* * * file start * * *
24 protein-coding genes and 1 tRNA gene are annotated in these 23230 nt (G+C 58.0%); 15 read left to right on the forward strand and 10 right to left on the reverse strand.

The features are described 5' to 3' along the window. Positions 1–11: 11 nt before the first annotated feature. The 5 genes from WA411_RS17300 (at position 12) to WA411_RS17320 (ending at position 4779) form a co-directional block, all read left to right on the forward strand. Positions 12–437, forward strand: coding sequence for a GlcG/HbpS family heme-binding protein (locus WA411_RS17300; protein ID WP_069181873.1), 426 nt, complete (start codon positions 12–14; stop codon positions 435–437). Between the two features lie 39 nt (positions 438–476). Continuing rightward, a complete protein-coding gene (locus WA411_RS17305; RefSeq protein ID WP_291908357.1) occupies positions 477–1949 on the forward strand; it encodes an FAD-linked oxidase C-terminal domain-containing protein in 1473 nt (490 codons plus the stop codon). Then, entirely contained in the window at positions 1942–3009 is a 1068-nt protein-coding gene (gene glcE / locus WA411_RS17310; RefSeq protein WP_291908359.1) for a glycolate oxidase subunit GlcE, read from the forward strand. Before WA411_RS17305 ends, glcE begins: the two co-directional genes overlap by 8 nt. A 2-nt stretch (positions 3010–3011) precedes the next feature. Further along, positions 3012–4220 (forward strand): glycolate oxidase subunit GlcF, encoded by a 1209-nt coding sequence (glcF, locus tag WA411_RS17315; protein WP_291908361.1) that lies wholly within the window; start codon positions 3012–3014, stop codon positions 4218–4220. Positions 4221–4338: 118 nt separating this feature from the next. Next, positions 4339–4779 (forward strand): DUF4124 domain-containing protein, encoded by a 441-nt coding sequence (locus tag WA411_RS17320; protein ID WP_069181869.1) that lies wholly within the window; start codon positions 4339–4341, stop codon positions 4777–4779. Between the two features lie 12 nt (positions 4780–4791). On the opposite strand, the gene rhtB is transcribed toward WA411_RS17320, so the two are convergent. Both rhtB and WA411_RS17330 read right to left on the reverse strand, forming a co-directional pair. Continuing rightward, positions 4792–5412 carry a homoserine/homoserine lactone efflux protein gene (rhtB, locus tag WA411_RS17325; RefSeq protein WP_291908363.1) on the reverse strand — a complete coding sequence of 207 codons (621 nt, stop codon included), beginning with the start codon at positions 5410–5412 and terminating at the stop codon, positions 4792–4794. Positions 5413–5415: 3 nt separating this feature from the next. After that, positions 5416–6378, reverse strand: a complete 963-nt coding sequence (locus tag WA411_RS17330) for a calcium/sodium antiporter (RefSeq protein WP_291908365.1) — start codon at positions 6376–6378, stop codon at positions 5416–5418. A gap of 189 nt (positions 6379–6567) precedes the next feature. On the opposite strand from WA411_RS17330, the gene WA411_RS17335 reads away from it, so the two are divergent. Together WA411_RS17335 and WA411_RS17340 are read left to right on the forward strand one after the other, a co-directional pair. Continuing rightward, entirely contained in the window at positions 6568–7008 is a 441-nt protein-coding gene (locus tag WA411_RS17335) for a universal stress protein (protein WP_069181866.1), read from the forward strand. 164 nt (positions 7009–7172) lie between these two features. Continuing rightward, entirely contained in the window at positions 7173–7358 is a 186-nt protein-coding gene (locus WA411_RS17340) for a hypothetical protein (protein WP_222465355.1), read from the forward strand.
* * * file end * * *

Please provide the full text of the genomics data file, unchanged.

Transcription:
24 protein-coding genes and 1 tRNA gene are annotated in these 23230 nt (G+C 58.0%); 15 read left to right on the forward strand and 10 right to left on the reverse strand.

The features are described 5' to 3' along the window. Positions 1–11: 11 nt before the first annotated feature. The 5 genes from WA411_RS17300 (at position 12) to WA411_RS17320 (ending at position 4779) form a co-directional block, all read left to right on the forward strand. Positions 12–437, forward strand: coding sequence for a GlcG/HbpS family heme-binding protein (locus WA411_RS17300; protein ID WP_069181873.1), 426 nt, complete (start codon positions 12–14; stop codon positions 435–437). Between the two features lie 39 nt (positions 438–476). Continuing rightward, a complete protein-coding gene (locus WA411_RS17305; RefSeq protein ID WP_291908357.1) occupies positions 477–1949 on the forward strand; it encodes an FAD-linked oxidase C-terminal domain-containing protein in 1473 nt (490 codons plus the stop codon). Then, entirely contained in the window at positions 1942–3009 is a 1068-nt protein-coding gene (gene glcE / locus WA411_RS17310; RefSeq protein WP_291908359.1) for a glycolate oxidase subunit GlcE, read from the forward strand. Before WA411_RS17305 ends, glcE begins: the two co-directional genes overlap by 8 nt. A 2-nt stretch (positions 3010–3011) precedes the next feature. Further along, positions 3012–4220 (forward strand): glycolate oxidase subunit GlcF, encoded by a 1209-nt coding sequence (glcF, locus tag WA411_RS17315; protein WP_291908361.1) that lies wholly within the window; start codon positions 3012–3014, stop codon positions 4218–4220. Positions 4221–4338: 118 nt separating this feature from the next. Next, positions 4339–4779 (forward strand): DUF4124 domain-containing protein, encoded by a 441-nt coding sequence (locus tag WA411_RS17320; protein ID WP_069181869.1) that lies wholly within the window; start codon positions 4339–4341, stop codon positions 4777–4779. Between the two features lie 12 nt (positions 4780–4791). On the opposite strand, the gene rhtB is transcribed toward WA411_RS17320, so the two are convergent. Both rhtB and WA411_RS17330 read right to left on the reverse strand, forming a co-directional pair. Continuing rightward, positions 4792–5412 carry a homoserine/homoserine lactone efflux protein gene (rhtB, locus tag WA411_RS17325; RefSeq protein WP_291908363.1) on the reverse strand — a complete coding sequence of 207 codons (621 nt, stop codon included), beginning with the start codon at positions 5410–5412 and terminating at the stop codon, positions 4792–4794. Positions 5413–5415: 3 nt separating this feature from the next. After that, positions 5416–6378, reverse strand: a complete 963-nt coding sequence (locus tag WA411_RS17330) for a calcium/sodium antiporter (RefSeq protein WP_291908365.1) — start codon at positions 6376–6378, stop codon at positions 5416–5418. A gap of 189 nt (positions 6379–6567) precedes the next feature. On the opposite strand from WA411_RS17330, the gene WA411_RS17335 reads away from it, so the two are divergent. Together WA411_RS17335 and WA411_RS17340 are read left to right on the forward strand one after the other, a co-directional pair. Continuing rightward, entirely contained in the window at positions 6568–7008 is a 441-nt protein-coding gene (locus tag WA411_RS17335) for a universal stress protein (protein WP_069181866.1), read from the forward strand. 164 nt (positions 7009–7172) lie between these two features. Continuing rightward, entirely contained in the window at positions 7173–7358 is a 186-nt protein-coding gene (locus WA411_RS17340) for a hypothetical protein (protein WP_222465355.1), read from the forward strand.